By MORGAN ADDERLEY
Tribune Staff Reporter
NEARLY $9m has been budgeted for critical school repairs, Education Minister Jeff Lloyd said yesterday as he, along other Cabinet ministers toured four schools in New Providence which are undergoing “serious, urgent repairs”.
Of the nine “critical” schools requiring renovations, Mr Lloyd noted CI Gibson Senior High School, CH Reeves, LW Young and DW Davis Junior High Schools are in the most “serious” state of disrepair.
The price tag for the repairs is up from the $7.2m figure he identified to reporters earlier this month. Mr Lloyd yesterday was confident the reparis “will be completed in time” for the opening of school on September 2.
However, Bahamas Union of Teachers president Belinda Wilson yesterday expressed her doubts that this would be feasible. “I’m not optimistic that in three weeks time, when schools reopen that these schools will be ready,” she told reporters.
Mrs Wilson called for alternate sites to identified in the event the repairs are not completed.
While Mr Lloyd underscored his faith that the restorations will be complete, he did note that there are “contingencies” in place.
“We have whatever is required for school to start on September 2,” he said.
Mr Lloyd also defended the timeline of repairs, insisting the works began “almost immediately at the conclusion” of the school year.
“Today Cabinet decided that it wanted to an inspection, a formal inspection of the schools,” Mr Lloyd said. “Of those nine critical schools, and when I say critical I mean those in need of serious, urgent repairs, structural as well as roof repair, including electrical and plumbing.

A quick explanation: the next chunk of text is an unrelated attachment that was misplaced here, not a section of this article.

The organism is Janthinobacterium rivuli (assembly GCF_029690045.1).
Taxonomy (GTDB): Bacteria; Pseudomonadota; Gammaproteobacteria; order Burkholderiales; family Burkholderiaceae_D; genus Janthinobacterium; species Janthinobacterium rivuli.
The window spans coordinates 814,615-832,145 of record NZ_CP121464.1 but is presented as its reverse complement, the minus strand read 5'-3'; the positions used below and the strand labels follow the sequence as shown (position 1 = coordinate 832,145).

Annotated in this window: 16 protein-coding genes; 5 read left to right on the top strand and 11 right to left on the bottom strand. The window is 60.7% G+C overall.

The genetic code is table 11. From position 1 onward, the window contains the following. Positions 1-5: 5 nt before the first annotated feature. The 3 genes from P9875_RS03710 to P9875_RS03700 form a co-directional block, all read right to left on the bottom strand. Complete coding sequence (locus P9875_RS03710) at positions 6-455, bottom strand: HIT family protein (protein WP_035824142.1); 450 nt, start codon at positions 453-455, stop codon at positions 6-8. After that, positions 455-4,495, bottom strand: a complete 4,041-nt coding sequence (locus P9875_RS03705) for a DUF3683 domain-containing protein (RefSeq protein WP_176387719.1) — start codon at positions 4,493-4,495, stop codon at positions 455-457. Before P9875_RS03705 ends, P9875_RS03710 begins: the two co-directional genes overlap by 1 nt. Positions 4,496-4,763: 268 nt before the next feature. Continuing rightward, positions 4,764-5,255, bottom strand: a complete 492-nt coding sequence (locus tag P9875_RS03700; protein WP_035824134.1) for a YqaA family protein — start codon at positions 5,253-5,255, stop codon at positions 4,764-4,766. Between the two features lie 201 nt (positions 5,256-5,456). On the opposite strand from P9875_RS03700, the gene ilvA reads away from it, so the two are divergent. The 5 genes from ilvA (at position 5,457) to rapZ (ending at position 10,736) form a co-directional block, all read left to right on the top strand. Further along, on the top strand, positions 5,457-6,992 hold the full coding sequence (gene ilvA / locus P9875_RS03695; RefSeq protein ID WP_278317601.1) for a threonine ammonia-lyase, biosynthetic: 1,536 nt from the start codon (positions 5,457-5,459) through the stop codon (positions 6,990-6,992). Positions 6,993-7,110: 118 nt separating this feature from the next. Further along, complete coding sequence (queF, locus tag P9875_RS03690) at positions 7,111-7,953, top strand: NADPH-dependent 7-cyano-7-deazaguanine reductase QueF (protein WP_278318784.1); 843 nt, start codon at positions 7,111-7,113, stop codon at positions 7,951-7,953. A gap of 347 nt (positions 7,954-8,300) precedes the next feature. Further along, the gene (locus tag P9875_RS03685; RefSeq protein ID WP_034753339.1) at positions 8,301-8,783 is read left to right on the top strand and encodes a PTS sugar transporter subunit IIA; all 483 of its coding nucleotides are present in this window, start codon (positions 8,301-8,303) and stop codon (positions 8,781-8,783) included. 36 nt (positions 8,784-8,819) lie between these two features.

“We decided that today we wanted to take a tour of four of those schools: CI Gibson, CH Reeves, LW Young and Donald Davis…These are the most serious of deficiencies and disrepair that the school system (has) experienced. It’s not the only situation of disrepair, but these are the most serious. And it was a decision that we had to address the fundamental deficiencies.
“Unfortunately in times past, for any number of reasons, we we were only able to do patchwork,” he continued.
“We could not take that chance this year, because in many instances as you would have seen we are talking about balconies and floors which had been seriously compromised and needed to be addressed because otherwise they would pose serious safety challenges, health challenges to our students and teachers and administrators.”
Noting the presence of Works Minister Desmond Bannister, Mr Lloyd added the cost of “this particular segment” of summer repairs is “$8.9+ million” or $9m.
He also expressed his confidence in the nine “seasoned” contractors that have been selected.
“And they have assured us, of the four that we visited today, they have assured us that the work that they are undertaking will be completed in time for the opening of school, which as you know is September 2nd, first Monday of September.”